ORLANDO, Fla. -- Harry Potter's Diagon Alley in Orlando, the world's longest and fastest inverted roller coaster in Ohio and water parks in every corner of the United States are among the many new attractions at theme parks this season.
And families with young kids won't be disappointed, either: Many parks are unveiling rides appropriate for children, yet exciting enough to thrill adults.
"Amusement park guests demand innovation year after year," said Jeremy Schoolfield, editor-in-chief of Funworld Magazine, which chronicles the amusement park industry. "Coming up with new experiences is built in our DNA."
Here's what's hot.
Universal Orlando Resort will open its second Harry Potter-themed area this summer, called The Wizarding World of Harry Potter-Diagon Alley. The zone's centerpiece will be a ride called Harry Potter and the Escape From Gringotts, which takes visitors into Gringotts bank to help retrieve a magical object. The original Potter attraction is at Universal's Islands of Adventure theme park, while the new one will be at the adjoining Universal Studios Florida park. Guests must buy a two-park ticket to visit both Potter areas, but they can travel between them on the Hogwarts Express train, which will offer views of characters and magical creatures from the book. Among them: Hagrid on a flying motorbike, the Weasley twins on brooms, and the Knight Bus in London traffic. Universal has also opened new restaurants at City Walk and the Cabana Bay Beach Resort, an 1,800-unit hotel, where half of the rooms are suites that sleep six people.
At Disney World, the unveiling of the Seven Dwarfs Mine Train ride last Wednesday completed the New Fantasyland area that opened in December 2012. The ride is charming and exciting at the same time: Visitors will enjoy animatronic dwarfs singing "Heigh-Ho" in an underground-themed gem mine, then experience the thrilling anticipation of the roller coaster as cars climb a steep hill, before plunging down a mountainous landscape. And let's not forget one of the most popular attractions in New Fantasyland these days: meet and greets with Anna and Elsa from Disney's hit movie "Frozen." Recent wait times to meet the royal sisters ran four hours.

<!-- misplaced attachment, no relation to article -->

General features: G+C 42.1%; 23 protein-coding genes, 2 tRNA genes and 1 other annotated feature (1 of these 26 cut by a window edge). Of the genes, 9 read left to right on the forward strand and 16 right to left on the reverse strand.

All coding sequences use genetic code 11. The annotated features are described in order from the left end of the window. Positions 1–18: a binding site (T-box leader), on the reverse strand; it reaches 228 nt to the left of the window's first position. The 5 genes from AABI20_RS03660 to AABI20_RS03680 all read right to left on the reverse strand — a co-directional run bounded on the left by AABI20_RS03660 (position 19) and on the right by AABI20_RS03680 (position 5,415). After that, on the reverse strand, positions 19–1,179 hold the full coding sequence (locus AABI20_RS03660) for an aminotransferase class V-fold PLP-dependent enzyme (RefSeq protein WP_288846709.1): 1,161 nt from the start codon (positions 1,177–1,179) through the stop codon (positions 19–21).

Hard-core thrill seekers will want to visit Busch Gardens in Tampa, where Falcon's Fury will soon open. Riders will be seated upright and whisked to the top of a 335-foot tower before the seat pivots 90 degrees so the guest is looking straight down. The rider then plunges in a six-second free fall.
The Banshee recently opened at Kings Island north of Cincinnati. The steel coaster, named for a wailing mythological messenger from the underworld, includes a 167-foot lift hill and a 150-foot curved first drop. Riders also experience a zero-gravity roll and speeds up to 68 mph.
Six Flags Great America in Gurnee is showcasing Goliath, touted as the world's fastest wooden coaster with the tallest and steepest drop.
Speaking of drops, Schlitterbahn in Kansas City, Kansas, is scheduled to open Verruckt in June. It's been certified by Guinness World Records as the world's tallest water slide; four people at a time will plummet 168 feet in a raft. The raft is expected to reach a top speed of 65 mph.
The Santa Cruz Beach Boardwalk will open its latest thrill ride, The Undertow. It's fast and does a complete 360-degree spin.
New at Universal Studios Hollywood are the "Despicable Me Minion Mayhem" 3-D motion-simulation ride and a new "Despicable Me"-themed play area called Super Silly Fun Land.
Knott's Berry Farm celebrates 30 years of Snoopy and the Peanuts gang; it has made improvements to its Grand Sierra Railroad attraction.
Also for the younger family members, Legoland California has turned its entire water park into a "Legends of Chima" themed water park.
SeaWorld has redone its entrance and now includes Explorer's Reef, with kid-friendly touch pools, waves and coral reefs.
At Luna Park on Coney Island, in Brooklyn, N.Y., the Thunderbolt will soon open. The steel coaster is named after a now-demolished and once-beloved wooden roller coaster.
Roar-o-Saurus at Story Land in New Hampshire is a tame wooden coaster with cars shaped like dinosaurs.
There's nothing tame about Zumanjaro: Drop of Doom at Six Flags Great Adventure in New Jersey. The drop tower is perched on the face of the Kingda Ka coaster -- and it will lift riders up 415 feet in the air and plunge them downward at 90 mph. At Six Flags New England in Springfield, Mass., the SkyScreamer is billed as the world's tallest swing at 400 feet.
Dollywood's FireChaser Express opened in March, and takes riders forwards and backward -- and close to a shed of exploding fireworks.
Six Flags Over Georgia is opening Hurricane Harbor, a multimillion-dollar park expansion that includes tropical landscaping and a 38,000-square-foot wave pool.